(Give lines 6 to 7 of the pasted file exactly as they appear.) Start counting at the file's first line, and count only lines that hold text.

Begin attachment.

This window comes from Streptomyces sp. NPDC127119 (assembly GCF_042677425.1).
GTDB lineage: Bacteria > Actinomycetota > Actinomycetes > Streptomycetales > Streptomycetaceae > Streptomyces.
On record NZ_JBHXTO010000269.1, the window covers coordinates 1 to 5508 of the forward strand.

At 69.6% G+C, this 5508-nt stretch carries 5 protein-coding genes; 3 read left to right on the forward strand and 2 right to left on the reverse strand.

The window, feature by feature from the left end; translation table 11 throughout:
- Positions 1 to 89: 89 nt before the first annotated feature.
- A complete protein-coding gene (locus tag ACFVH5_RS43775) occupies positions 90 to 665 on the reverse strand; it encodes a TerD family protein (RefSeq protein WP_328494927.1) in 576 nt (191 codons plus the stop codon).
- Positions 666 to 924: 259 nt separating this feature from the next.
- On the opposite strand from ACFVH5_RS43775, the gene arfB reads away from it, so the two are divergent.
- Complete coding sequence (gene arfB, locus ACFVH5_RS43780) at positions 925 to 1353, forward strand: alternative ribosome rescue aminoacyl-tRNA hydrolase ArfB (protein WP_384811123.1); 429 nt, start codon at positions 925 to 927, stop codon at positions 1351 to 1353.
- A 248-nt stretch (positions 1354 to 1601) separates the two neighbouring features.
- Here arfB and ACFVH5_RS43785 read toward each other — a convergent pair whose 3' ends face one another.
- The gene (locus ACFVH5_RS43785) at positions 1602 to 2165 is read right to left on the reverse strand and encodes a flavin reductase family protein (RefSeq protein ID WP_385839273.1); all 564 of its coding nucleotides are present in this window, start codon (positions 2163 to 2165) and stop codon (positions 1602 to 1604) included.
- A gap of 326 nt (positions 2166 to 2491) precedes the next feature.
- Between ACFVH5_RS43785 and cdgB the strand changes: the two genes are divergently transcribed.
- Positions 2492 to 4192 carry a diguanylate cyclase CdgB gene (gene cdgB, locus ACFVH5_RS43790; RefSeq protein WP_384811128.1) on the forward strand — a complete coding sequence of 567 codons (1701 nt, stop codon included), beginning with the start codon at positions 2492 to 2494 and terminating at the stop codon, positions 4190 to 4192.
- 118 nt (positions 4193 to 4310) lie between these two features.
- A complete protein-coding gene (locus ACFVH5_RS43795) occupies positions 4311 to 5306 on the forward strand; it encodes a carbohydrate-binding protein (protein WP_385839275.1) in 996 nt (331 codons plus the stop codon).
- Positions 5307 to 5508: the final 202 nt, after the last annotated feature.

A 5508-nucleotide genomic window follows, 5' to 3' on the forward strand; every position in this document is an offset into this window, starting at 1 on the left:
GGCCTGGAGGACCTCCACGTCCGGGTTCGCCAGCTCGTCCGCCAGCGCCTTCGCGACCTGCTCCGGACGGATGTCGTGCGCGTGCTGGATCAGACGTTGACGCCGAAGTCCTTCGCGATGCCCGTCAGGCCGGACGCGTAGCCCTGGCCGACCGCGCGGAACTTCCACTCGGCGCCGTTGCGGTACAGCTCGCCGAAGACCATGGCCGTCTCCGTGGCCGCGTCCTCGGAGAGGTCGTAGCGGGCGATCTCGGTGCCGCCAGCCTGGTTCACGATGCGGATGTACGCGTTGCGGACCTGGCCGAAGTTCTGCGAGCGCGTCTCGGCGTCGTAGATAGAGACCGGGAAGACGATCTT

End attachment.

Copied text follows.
- Positions 1 to 89: 89 nt before the first annotated feature.
- A complete protein-coding gene (locus tag ACFVH5_RS43775) occupies positions 90 to 665 on the reverse strand; it encodes a TerD family protein (RefSeq protein WP_328494927.1) in 576 nt (191 codons plus the stop codon).